Figure 1
Figure 1

The increasing importance of the financial sector is also depicted by the share of consumption expenditure on financial goods and services, reported in Figure 2. Expenditure for financial products in the 1930s was slightly higher than health expenditure and significantly higher than expenditure for medicine. In recent years, finance-related expenditure has grown only moderately compared to other types of expenditure, though the amount is higher in absolute terms.

Figure 2
Figure 2
    Consumption by type of expenditure as a share of GDP for the US economy (1930–2010)

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Another measure of the importance of the financial sector is its level of sophistication, otherwise known as ‘financial depth.’ In the literature, the most common proxy for financial depth is broad money (M2) or the stock of liquid liabilities (M3) expressed as ratios of GDP. Figure 3 shows the ratio of broad money over GDP in the US for the period 1900–2010. Despite the high variability throughout most of the century, broad money over GDP indicates distinct trends across each phase of financialization we explored. The period 1900–1933 indicated a relatively steady yearly rate of money growth of around 1 percent. The period between the financial crash and the beginning of World War II indicated a similar yearly rate of growth, though with extreme fluctuations due to the higher uncertainty. 4 During the Golden Age of capitalism (1945–1973) the ratio of broad money to GDP plummeted, with an average yearly decline of 0.6 percent. The neoliberal phase showed increases in the monetary base of the US economy, especially after 2000, indicating a yearly growth rate of almost 1 percent, similar to the first phase of financialization.

Figure 3
Figure 3

These figures provided an overview of the importance of the US financial sector during the twentieth century, providing a primary indication that finance was already prominent in the early 1900s, that is, the first period we examine. The following section tracks the evolution of financialization in depth, using methodological instruments derived mainly from the post-Keynesian tradition.

4 EVIDENCE OF FINANCIALIZATION IN THE US ECONOMY IN THE TWENTIETH CENTURY

In this section we use empirical estimates to assess the relative importance of finance throughout the twentieth century in the US economy. Similar attempts have been carried out by several authors. Among them, Krippner (2005) constructed two indicators for financialization for the post-WWII period. Her first indicator relates to the ratio of profits of corporations stemming from financial activity, while the second compares the profits between the financial and the productive sectors. Both of these indexes provide support for the rise of financialization in the 1970s. However, due to data limitations, the analysis did not include the interwar period.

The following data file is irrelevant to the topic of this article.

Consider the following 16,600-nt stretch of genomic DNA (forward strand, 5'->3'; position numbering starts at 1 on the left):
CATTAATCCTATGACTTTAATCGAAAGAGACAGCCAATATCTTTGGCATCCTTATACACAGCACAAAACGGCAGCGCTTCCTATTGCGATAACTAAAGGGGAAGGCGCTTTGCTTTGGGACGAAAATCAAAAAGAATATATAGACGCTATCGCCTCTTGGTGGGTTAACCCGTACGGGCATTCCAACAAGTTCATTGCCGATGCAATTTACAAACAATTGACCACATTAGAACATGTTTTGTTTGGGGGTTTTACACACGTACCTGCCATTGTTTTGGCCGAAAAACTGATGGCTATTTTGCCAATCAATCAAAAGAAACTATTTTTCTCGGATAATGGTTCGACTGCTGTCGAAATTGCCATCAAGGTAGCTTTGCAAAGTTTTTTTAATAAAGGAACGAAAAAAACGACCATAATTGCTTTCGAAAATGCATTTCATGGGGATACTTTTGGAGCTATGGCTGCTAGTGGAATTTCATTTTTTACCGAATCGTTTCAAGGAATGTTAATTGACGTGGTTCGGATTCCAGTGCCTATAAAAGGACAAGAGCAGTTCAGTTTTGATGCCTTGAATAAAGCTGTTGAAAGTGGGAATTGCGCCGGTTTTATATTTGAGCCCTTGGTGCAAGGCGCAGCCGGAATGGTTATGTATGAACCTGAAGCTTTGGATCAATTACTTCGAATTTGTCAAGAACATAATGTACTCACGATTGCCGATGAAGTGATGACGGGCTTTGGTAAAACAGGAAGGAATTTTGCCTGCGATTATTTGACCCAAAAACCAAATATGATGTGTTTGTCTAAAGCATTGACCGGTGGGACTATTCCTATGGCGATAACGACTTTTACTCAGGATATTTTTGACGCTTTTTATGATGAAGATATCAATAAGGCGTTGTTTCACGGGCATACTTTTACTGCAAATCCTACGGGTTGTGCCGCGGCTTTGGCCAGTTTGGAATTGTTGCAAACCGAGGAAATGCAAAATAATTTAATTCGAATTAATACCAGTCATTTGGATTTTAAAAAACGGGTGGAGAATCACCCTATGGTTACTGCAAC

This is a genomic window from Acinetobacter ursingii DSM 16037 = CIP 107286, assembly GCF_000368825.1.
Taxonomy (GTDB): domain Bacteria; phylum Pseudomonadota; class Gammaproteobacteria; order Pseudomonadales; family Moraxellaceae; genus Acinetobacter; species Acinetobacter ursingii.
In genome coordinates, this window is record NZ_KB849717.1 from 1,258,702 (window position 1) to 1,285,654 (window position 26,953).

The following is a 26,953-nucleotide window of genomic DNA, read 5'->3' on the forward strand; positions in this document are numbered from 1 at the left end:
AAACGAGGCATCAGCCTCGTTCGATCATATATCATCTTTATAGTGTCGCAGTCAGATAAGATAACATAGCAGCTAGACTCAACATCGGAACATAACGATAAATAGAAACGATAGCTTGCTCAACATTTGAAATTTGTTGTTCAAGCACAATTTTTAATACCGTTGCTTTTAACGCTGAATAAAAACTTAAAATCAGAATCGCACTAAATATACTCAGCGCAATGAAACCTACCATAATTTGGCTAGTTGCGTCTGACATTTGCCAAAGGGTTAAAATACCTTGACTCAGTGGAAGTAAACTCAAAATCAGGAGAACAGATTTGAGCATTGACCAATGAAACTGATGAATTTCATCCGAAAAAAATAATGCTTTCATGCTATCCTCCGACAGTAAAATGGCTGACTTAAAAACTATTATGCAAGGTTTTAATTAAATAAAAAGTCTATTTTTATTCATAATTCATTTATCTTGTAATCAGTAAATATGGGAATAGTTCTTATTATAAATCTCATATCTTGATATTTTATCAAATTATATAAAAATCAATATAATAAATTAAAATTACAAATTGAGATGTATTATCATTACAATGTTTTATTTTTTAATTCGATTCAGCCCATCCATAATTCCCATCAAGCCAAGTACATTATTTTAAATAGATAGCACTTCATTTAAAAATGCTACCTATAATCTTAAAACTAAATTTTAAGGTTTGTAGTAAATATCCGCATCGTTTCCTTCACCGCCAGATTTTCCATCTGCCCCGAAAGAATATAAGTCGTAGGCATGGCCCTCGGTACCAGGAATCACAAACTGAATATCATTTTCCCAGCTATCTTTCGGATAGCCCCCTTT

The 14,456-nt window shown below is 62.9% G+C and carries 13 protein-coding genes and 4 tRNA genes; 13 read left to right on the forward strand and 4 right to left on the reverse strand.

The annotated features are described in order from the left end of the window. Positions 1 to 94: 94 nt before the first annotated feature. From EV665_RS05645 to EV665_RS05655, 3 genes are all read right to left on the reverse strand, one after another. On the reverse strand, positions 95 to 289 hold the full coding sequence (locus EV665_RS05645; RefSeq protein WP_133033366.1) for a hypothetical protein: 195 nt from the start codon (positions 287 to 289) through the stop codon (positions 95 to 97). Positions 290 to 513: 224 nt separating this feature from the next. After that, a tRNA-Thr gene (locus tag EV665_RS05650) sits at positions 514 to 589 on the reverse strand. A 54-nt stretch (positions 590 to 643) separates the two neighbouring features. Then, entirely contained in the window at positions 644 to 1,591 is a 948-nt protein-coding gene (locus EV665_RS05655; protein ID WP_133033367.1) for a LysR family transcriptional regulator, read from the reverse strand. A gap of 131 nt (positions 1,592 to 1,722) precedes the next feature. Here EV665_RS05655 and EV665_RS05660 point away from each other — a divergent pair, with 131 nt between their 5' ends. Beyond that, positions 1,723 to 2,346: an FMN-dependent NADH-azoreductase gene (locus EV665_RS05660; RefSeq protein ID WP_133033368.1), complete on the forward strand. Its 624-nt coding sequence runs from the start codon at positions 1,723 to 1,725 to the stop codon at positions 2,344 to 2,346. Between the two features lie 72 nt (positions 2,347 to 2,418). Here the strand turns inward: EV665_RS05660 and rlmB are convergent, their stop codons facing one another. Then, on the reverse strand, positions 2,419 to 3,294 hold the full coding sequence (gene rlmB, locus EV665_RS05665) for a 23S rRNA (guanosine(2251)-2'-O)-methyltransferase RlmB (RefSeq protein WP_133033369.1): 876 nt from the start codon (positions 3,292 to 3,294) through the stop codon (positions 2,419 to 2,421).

Stockhammer (2004), by dividing the share of interest and dividend payments by the share of profits, empirically tested the hypothesis that short-run investment in financial instruments is preferred to long-run investment in real capital. His hypothesis is rejected for Germany and perhaps the UK, but is valid for France and the US. Van Treeck (2008b) employed a Kaleckian growth rate of investment function for the US to find that interest and dividend payments have a significant negative impact on accumulation, while Orhangazi (2008) found that on a micro-firm level, financial profits have a negative impact on large firms but a positive one on small firms, as financial profits relax the financial constraints.

These attempts vary in methodology and in each sample's period, yet they reach similar conclusions. However, none of the above extends its analysis prior to World War II. In the following sub-section, we attempt to shed some light on issues related to financialization throughout the twentieth century in the US, with the use of descriptive statistics.

4.1 Fiscal, monetary policy and capital mobility

We commence our analysis by presenting the fiscal and monetary policy framework that underlined each distinct period under consideration, ultimately determining the dynamics of the financialization process. In particular, we assess the role of fiscal policy in promoting full employment and question whether monetary policy has been accommodative to the financial sector.

Of course the scope and the implementation of fiscal and monetary policies could not be examined in isolation but rather within a regulatory framework, which facilitates the attainment of fiscal and monetary targets. For this reason we pay particular attention to capital mobility as a stimulating factor of the process of financialization. According to Crotty and Epstein (1996), capital controls have a detrimental impact on the ability of the rentiers and financiers to avoid regulation, simultaneously accommodating full employment and redistributional policies. In this sense, unregulated capital mobility constitutes a further argument in favor of the presence of financialization.